- African nations have been speaking out against police brutality at a global level;
- But Kenyan communities have yet to see their government act on police violence at home
When worldwide protests against police violence erupted following the death of George Floyd in the US in May, Kenyans found the protesters’ anguish all too familiar. Civil society groups quickly spoke against police excesses. African groups issued statements condemning racism and police brutality in the US, drawing parallels with state sanctioned police violence in Africa. African nations have been speaking out against police brutality at a global level, but Kenyan communities have yet to see their government act on police violence at home.
In fact, the problem is getting worse. Activists working in grass roots justice centres in informal settlements in Nairobi warn that if the death toll from police violence in Kenya continues at its present rate, 2020 may be one of the deadliest years on record. The situation is bound to get even worse given the trend. Human Rights Watch documented six deaths by police officers within the first few days of the Covid-19 curfew.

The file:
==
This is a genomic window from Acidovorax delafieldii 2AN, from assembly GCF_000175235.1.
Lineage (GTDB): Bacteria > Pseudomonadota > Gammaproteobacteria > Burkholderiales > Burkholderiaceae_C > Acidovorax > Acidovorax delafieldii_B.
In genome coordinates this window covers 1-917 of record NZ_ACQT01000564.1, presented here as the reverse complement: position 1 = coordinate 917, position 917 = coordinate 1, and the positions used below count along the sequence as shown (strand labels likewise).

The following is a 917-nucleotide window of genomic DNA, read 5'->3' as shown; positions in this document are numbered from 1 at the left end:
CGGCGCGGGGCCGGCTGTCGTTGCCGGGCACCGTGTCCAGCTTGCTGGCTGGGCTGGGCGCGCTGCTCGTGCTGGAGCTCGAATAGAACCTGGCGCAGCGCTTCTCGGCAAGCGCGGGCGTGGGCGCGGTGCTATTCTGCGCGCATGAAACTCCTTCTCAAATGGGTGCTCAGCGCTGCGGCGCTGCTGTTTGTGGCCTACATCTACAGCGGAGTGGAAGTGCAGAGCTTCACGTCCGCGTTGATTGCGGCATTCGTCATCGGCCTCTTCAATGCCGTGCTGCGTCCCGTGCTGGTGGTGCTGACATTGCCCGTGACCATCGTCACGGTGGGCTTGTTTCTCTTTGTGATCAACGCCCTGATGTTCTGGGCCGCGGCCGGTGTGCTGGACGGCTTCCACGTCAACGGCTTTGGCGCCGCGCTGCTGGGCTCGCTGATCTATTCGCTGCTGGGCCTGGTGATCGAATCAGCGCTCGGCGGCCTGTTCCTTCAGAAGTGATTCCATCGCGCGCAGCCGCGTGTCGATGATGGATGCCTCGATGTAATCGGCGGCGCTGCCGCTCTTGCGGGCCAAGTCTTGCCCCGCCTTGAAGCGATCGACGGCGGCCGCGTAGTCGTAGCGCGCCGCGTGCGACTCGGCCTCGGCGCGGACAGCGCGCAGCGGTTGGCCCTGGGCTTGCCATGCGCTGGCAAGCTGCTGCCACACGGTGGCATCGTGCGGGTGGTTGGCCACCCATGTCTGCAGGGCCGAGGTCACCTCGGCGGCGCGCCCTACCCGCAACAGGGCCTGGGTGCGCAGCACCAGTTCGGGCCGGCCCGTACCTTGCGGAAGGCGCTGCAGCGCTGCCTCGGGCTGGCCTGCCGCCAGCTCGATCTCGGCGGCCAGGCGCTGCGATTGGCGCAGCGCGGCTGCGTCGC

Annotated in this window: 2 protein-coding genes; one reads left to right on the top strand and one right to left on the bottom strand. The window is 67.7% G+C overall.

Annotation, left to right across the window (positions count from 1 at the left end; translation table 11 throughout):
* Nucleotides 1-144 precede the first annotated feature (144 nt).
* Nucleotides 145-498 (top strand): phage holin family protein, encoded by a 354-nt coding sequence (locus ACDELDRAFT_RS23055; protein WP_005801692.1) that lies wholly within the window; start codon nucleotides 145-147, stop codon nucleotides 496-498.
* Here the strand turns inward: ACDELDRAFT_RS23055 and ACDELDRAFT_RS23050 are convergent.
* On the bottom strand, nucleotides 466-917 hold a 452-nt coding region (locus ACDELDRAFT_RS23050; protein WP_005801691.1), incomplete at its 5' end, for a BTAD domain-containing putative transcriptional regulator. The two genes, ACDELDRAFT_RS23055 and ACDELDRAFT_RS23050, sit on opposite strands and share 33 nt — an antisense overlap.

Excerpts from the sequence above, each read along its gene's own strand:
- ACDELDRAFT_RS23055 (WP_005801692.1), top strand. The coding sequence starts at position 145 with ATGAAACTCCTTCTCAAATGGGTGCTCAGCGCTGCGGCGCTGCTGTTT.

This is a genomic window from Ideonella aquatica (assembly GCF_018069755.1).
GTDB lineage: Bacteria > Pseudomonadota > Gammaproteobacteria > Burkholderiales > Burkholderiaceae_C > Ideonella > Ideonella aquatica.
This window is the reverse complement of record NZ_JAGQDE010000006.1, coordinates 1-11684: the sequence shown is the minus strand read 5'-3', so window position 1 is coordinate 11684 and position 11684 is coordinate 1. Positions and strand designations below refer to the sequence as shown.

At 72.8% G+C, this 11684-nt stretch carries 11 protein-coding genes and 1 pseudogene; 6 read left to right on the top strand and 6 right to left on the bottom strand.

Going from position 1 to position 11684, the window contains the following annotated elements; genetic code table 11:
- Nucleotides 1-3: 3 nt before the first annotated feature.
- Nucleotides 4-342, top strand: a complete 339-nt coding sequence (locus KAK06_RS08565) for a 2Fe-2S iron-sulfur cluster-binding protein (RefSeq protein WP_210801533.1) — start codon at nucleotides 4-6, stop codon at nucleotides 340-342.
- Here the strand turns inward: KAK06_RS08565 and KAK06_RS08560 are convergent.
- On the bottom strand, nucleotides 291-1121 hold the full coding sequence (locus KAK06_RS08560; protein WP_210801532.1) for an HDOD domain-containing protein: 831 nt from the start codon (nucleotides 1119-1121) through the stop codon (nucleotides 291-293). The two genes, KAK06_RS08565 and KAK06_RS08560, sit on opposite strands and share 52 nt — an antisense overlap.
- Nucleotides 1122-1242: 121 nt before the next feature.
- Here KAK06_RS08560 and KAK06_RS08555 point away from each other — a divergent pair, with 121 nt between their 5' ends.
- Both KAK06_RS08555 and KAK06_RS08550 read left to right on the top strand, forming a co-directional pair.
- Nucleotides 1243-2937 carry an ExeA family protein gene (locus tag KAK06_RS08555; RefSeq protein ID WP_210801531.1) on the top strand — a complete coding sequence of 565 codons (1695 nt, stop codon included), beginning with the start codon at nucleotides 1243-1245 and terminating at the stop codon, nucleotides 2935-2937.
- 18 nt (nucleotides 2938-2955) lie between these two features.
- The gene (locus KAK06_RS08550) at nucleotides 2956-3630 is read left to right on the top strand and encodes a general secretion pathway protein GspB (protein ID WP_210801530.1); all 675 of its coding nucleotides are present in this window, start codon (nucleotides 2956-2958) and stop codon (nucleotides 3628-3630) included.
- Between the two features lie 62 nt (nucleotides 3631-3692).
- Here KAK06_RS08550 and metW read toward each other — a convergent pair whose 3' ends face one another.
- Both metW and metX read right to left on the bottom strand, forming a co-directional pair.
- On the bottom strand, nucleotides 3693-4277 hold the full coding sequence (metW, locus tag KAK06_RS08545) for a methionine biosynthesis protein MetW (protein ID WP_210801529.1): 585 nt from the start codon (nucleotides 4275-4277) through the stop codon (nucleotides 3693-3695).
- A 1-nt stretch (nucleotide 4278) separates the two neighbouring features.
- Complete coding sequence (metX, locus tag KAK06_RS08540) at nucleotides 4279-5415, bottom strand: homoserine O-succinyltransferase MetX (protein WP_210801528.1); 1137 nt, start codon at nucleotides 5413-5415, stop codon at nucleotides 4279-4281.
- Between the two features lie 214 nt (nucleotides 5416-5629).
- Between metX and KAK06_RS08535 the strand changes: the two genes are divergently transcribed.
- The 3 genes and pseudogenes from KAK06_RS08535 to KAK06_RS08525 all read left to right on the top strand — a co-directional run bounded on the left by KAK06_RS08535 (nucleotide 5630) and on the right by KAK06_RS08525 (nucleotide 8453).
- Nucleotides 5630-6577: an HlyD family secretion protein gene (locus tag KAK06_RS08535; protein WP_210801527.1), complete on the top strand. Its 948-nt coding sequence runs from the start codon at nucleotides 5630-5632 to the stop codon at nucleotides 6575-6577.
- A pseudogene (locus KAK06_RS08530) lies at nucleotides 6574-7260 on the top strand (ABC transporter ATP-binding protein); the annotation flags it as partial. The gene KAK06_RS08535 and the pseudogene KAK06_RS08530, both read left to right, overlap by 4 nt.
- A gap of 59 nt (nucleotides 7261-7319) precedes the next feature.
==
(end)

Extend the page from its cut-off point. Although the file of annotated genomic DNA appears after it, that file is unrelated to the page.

According to Missing Voices, a civil society managed website for collecting data on police brutality, more than 700 people have been killed or suffered serious injuries due to police violence since 2007. And this still does not describe the full extent of the problem. Most of the police officers accused of violence are well known within the communities, but activists, survivors and families of those killed rarely find justice.
Although the Independent Policing Oversight Authority has tried to pursue justice for police excesses, the conviction rate remains dismal—just six convictions since 2013. The authority appears overwhelmed and often lacks the much-needed support from government. The government provides no mental health support for affected families. The justice centres offer valuable support to victims and their loved ones.
The centres, about 26 across the country, were formed and are run by activists who wanted to speak out against injustice in their communities. The centres have been helping victims and fighting police brutality.